That's making the show crazy-difficult to improvise, actually, because even the slightest hint of "offer soup" -- where performers keep adding elements to the story because we can't suss out what the story is about -- immediately makes the show feel like it isn't The Twilight Zone.  The format is pretty merciless in this regard.

We'll see how we do with it, come January.

A Tale of Two Cities by Charles Dickens [audiobook]
It's hard to find anything to say about this classic novel.  The performance is well-done.  To my surprise, Dickens really knows how to write an action scene.  I found myself shouting occasionally that Charles Darnay was an idiot and deserved what was coming to him, but I suppose that's to be expected when I know so well how things will turn out.

Sketches By Boz by Charles Dickens
This is Dickens' first book, a collection of fifty-six "sketches" about daily life in London.  It comprises four volumes, the first three of which are non-fiction.

Full disclosure:  I didn't get all the way through this book.  I feel no shame about this -- the book is as massive as anything he's written, and without any overarching plot, it never gets any momentum going.  Instead, you have these ten- to fifteen-page 'sketches', and by the time you settle into any one of them -- say you finally have a feel for what a London omnibus was like, and you can start focusing on the details -- then it's done, and he's off to another chapter, coloring in some other part of the map.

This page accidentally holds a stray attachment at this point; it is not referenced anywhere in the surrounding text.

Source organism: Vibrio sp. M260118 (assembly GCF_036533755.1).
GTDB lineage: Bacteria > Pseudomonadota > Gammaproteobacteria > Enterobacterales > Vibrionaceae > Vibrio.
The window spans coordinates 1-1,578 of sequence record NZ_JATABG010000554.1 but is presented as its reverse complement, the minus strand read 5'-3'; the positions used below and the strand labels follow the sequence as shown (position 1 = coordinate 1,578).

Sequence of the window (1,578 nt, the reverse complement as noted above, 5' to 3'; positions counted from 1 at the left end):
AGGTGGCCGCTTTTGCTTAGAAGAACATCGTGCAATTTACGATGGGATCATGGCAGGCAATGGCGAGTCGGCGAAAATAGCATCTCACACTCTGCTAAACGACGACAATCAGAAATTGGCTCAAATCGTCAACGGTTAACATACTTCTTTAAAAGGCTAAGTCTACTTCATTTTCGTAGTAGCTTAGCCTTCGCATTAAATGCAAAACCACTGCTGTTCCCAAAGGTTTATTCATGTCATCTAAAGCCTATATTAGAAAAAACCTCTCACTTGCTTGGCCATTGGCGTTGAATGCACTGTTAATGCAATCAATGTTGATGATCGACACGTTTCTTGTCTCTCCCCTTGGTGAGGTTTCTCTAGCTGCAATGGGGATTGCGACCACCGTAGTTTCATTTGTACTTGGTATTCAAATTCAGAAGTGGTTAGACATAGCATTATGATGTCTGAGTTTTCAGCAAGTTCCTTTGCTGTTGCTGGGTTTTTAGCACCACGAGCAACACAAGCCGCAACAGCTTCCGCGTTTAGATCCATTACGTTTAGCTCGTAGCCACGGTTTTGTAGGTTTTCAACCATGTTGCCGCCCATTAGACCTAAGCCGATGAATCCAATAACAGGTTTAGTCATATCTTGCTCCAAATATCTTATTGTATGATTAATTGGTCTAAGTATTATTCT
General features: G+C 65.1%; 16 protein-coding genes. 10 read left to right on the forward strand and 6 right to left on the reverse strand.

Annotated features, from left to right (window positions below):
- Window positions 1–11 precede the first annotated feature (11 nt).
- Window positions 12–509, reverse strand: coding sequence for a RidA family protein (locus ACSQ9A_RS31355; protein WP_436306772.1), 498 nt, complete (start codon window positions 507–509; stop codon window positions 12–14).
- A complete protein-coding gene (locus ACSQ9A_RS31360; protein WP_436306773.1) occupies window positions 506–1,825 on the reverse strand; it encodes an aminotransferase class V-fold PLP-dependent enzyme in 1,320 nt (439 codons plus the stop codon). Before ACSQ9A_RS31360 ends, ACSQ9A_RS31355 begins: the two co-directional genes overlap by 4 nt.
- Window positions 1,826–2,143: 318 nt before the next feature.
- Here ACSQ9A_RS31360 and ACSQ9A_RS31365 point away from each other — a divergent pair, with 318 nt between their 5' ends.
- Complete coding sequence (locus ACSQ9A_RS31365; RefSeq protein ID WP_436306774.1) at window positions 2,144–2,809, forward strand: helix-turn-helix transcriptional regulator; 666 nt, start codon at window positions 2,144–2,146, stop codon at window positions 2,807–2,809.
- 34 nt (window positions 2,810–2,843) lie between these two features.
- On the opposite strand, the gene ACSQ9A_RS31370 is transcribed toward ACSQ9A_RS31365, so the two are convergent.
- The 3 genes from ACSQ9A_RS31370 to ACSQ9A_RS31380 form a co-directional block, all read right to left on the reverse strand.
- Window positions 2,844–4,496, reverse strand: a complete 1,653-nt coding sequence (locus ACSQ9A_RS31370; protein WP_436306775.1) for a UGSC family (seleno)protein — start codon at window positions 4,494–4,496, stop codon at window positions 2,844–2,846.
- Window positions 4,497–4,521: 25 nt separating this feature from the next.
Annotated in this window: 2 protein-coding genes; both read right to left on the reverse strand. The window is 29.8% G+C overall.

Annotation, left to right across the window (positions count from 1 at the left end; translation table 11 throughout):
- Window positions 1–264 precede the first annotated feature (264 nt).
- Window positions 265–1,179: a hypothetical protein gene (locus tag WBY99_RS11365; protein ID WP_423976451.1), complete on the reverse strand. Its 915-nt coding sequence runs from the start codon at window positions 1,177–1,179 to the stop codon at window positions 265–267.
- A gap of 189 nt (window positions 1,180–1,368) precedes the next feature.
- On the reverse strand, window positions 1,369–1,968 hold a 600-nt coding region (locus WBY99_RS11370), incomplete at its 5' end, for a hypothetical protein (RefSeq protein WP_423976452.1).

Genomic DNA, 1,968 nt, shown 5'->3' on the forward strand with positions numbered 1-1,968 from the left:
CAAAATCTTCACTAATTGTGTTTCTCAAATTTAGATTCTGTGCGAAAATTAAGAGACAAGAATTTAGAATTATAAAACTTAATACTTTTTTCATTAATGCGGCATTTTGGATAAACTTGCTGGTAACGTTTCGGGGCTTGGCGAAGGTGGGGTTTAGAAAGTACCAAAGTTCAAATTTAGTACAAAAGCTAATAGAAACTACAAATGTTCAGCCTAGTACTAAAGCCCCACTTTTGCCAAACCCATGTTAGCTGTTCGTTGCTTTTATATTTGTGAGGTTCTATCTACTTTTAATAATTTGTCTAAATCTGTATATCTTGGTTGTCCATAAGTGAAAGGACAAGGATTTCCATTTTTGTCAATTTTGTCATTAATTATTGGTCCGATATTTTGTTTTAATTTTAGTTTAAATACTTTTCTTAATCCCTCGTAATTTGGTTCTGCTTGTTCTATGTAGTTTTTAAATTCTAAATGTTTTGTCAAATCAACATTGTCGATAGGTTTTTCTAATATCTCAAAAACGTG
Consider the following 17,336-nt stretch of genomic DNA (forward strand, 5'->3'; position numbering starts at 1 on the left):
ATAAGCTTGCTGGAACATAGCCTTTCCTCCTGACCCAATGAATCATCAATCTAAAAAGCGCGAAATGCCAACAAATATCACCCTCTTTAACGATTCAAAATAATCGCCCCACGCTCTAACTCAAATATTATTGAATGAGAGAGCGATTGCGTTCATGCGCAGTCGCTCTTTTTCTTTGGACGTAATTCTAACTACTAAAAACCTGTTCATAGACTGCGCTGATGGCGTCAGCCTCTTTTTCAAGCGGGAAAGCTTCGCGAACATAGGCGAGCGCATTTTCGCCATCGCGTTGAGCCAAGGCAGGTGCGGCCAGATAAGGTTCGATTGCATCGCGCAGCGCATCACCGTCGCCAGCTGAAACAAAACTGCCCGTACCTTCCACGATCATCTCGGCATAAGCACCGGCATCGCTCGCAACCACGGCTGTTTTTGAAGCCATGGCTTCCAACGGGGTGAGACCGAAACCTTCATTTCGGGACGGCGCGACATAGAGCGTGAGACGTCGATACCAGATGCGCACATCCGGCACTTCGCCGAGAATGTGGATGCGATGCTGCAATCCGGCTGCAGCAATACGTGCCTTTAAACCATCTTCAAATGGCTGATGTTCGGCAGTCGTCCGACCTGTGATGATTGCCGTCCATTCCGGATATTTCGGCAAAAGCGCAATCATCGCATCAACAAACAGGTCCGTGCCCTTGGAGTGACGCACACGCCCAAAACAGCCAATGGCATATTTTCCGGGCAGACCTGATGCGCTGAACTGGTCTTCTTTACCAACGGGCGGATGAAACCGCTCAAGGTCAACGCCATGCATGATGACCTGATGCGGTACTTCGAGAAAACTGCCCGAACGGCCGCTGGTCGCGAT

What amuses me about Sketches is how Dickens is such a 'beginning writer' here.  Yes, sure, he's clearly vastly talented, but you can still see that feeling of "Oooh, isn't my writing *cute*?" that you often see in fresh-faced young twenty-somethings before they get past marvelling at their own cleverness.  So here, you'll see Dickens revelling in a bon mot that isn't actually all that funny, or professing fashionably-ironic shock at some new character he introduces.

Eh.  Kids.

Anyway, the book has been especially useful as preparation for the show, though, because it focuses exclusively on illustrating his world, so it's full of the sorts of details you can draw on for an improvised production.  Or at least, theoretically, it would be.  In practice, all the details just get jumbled in my head, and onstage I just wind up babbling out some vaguely-remembered bits and pieces of the book at random.  I probably would have been better-served by re-reading What Jane Austen Ate and Charles Dickens Knew.

Ah well.  That's the thing with these genre shows -- you can never know enough.

For next time:  switching gears to watch some of the original Star Trek series, again in preparation for the Hideout's Science Fiction Double Feature.

[1] ... no offense intended to any 10th-graders who might be reading.
[2] Side note:  David Simon absolutely detests it when anybody describes The Wire as 'Dickensian'.